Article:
Posted by Alex Cullen on December 9, 2009
This past summer, Forrester conducted a series of in-depth interviews of architects to further our understanding of their roles: how they saw the role in the context of their organizations, how they are evaluated by senior management, their key success imperatives and their information needs. We undertook this not just as research to publish, but also to inform how we support individuals in the EA role.
The most interesting realization from these interviews is how architects segment themselves based on the expectations of the larger organization: how focused they are at a project or strategy scope, and how oriented they are towards business or technology.
Architects, and the architect function are project-focused when their most important value was to project success or technology selection. When defining, communicating and guiding strategy was the expectation, architects are more strategy-focused. Similarly, in some organizations, architects are viewed as technology experts or direction-setters, while in other organizations, they are more closely associated with business-oriented planning. When you combine these two dimensions of scope and orientation, you get four types of enterprise architecture functions – which we labeled as “the Archetypes of EA”.
This is similar to the “Archetypes of IT” which Forrester described in 2006 in a series of reports: the ‘Solid Utility’, ‘Trusted Supplier’ and ‘Partner Player’ archetypes. The significance of these IT archetypes is that they are based on the expectations of IT by the larger business organization – not on how IT chose to view itself. IT is successful only in the context of these expectations. An IT organization can’t be a ‘Partner Player’ if business expects only a ‘Solid Utility’ – and if business expects a ‘Partner Player’ – IT better execute as a partner or risk marginalization (and probably getting a new CIO).
What’s the significance of these EA archetypes?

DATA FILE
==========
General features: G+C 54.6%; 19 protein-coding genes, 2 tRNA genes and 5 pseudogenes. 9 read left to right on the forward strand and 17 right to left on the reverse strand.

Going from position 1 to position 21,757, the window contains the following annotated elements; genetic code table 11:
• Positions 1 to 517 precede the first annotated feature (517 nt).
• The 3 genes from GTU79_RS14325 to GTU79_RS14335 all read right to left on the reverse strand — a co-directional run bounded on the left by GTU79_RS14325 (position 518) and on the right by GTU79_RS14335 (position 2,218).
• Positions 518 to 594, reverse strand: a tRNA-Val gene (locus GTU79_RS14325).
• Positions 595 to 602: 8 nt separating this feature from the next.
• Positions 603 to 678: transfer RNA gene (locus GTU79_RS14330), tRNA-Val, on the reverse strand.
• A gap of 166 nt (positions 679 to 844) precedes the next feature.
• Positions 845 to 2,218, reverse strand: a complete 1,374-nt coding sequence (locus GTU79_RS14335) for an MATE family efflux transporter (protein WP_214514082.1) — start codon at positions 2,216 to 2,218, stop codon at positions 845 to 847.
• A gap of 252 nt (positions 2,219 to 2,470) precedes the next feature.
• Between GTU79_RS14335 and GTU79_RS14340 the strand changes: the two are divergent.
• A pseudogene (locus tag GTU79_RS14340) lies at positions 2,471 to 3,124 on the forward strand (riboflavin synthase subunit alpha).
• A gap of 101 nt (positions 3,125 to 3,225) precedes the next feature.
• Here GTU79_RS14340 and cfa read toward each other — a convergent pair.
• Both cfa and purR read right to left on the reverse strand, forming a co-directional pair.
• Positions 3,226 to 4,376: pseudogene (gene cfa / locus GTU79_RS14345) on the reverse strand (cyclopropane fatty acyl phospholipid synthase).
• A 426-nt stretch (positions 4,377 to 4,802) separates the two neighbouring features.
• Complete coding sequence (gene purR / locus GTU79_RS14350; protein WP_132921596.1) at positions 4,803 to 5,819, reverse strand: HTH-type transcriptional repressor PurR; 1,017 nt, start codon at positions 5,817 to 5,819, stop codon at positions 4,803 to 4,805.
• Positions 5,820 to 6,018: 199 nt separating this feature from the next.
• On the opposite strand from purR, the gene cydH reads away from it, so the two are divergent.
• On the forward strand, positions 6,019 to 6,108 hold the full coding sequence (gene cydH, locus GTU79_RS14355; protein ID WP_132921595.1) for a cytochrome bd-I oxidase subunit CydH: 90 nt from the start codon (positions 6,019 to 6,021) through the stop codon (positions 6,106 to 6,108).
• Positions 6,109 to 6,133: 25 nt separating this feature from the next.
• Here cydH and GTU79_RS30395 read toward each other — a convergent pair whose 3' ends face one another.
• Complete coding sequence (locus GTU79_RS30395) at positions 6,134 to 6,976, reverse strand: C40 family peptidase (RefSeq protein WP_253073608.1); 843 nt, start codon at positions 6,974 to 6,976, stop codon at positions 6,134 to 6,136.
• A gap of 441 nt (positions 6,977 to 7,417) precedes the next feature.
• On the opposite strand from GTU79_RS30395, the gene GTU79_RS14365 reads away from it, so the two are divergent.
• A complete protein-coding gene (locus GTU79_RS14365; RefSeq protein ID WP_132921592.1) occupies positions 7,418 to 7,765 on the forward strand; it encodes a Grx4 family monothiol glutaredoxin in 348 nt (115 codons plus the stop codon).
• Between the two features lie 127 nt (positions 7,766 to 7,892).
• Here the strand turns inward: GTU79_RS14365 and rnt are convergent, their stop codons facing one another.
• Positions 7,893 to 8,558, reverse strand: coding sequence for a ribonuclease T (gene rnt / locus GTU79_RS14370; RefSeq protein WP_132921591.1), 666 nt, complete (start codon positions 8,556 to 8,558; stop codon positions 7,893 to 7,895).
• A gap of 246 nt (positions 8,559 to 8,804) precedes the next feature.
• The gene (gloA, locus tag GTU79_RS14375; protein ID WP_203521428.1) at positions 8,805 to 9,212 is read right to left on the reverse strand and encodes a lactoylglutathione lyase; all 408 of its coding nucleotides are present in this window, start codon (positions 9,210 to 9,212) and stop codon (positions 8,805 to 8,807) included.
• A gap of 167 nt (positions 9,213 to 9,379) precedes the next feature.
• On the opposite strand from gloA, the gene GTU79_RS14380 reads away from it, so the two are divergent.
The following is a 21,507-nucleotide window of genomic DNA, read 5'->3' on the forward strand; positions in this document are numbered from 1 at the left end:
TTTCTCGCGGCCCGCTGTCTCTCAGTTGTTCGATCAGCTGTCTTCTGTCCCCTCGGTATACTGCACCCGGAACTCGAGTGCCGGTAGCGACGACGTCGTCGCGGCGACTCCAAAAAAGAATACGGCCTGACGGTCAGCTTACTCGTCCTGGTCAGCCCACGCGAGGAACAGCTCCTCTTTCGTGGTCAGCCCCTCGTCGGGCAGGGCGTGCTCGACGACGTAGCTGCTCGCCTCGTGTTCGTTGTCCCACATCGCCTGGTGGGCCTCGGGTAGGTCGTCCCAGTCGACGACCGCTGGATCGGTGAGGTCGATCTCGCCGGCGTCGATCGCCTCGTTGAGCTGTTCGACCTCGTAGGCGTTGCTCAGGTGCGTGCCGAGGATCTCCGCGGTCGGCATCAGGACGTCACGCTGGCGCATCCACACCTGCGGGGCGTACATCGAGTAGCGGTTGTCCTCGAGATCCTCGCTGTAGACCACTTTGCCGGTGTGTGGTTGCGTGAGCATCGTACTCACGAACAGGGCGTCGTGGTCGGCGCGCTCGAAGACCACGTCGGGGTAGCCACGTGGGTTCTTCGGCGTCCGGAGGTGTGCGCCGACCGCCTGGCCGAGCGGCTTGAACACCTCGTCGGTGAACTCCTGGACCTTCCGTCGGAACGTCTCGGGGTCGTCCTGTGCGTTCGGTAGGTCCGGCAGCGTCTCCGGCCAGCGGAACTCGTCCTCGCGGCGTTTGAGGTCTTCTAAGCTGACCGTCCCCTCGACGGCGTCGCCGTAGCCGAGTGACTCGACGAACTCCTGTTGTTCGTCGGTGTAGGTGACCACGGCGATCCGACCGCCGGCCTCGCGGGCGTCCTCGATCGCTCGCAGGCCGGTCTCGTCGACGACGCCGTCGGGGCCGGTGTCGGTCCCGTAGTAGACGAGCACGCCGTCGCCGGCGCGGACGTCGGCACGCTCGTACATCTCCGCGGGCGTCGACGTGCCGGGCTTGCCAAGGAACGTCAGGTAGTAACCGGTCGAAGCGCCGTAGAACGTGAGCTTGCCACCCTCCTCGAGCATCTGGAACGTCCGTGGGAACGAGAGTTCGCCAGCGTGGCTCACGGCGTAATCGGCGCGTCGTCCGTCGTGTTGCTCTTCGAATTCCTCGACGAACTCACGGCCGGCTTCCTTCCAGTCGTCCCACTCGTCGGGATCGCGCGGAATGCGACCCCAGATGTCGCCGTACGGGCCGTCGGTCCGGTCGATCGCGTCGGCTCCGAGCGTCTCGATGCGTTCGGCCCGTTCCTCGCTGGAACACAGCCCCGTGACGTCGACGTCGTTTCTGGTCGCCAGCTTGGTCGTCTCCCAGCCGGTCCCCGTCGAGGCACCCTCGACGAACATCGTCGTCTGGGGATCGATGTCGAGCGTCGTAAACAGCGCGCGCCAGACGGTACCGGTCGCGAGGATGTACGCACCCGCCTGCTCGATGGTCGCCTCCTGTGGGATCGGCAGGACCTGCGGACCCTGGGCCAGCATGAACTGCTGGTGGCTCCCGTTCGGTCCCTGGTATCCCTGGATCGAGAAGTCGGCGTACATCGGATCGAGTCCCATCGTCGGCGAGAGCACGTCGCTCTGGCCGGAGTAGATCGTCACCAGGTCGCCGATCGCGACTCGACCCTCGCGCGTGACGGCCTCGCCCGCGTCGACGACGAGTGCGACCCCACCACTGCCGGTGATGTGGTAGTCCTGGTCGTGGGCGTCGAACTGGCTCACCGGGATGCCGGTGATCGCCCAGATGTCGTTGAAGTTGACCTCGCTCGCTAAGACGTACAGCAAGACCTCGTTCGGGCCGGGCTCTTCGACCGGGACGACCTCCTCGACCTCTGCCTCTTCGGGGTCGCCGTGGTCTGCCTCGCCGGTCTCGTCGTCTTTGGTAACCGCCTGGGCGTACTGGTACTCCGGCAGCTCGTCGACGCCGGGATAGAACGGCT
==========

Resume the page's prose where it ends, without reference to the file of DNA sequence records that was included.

First, a lot of EA thought – by analyst firms, other thought leaders and practitioners, is that EA teams must be excellent at all of these quadrants – and it’s the fault of the EA team if they aren’t being strategic or business-focused enough. The reality is EA teams need to be excellent at the archetype that reflects the IT and business expectations – and they can never be excellent at those archetypes where the larger organization doesn’t want or value their contribution.
Second, for EA teams who wish to contribute more in the strategy and/or business quadrants, they have to change expectations along with changing their practices. EA teams will be successful at influencing business and IT strategy when the CIO and some business peers start looking for their input. Changing expectations is a different task from learning strategy mapping or similar techniques.
Third, this archetype model is a great tool for fostering discussion with IT and business leaders. As one reader of our first report said: ‘this is better than a maturity model because I can ask what the firm needs, instead of just talking about how good we are in an area’.
We on the EA team at Forrester are also using this model to sharpen our role focus:
- We’re deepening our research into Business and Information Architectures, and how firms can use them to address issues in strategy, alignment and change.
- We in the EA team are expanding our focus on best practices for technology strategy and roadmaps. This complements the coverage of other teams in Forrester on individual technology areas as part of their role focus.
- Our coverage on the EA function, organization and value will be addressing the steps EA leaders can take to re-set business and IT expectations, and re-position their teams.
Tell me what you think - Do you agree that this archetype view is valid and useful? Or is there a better model? Do you have recommendations for our research focus?
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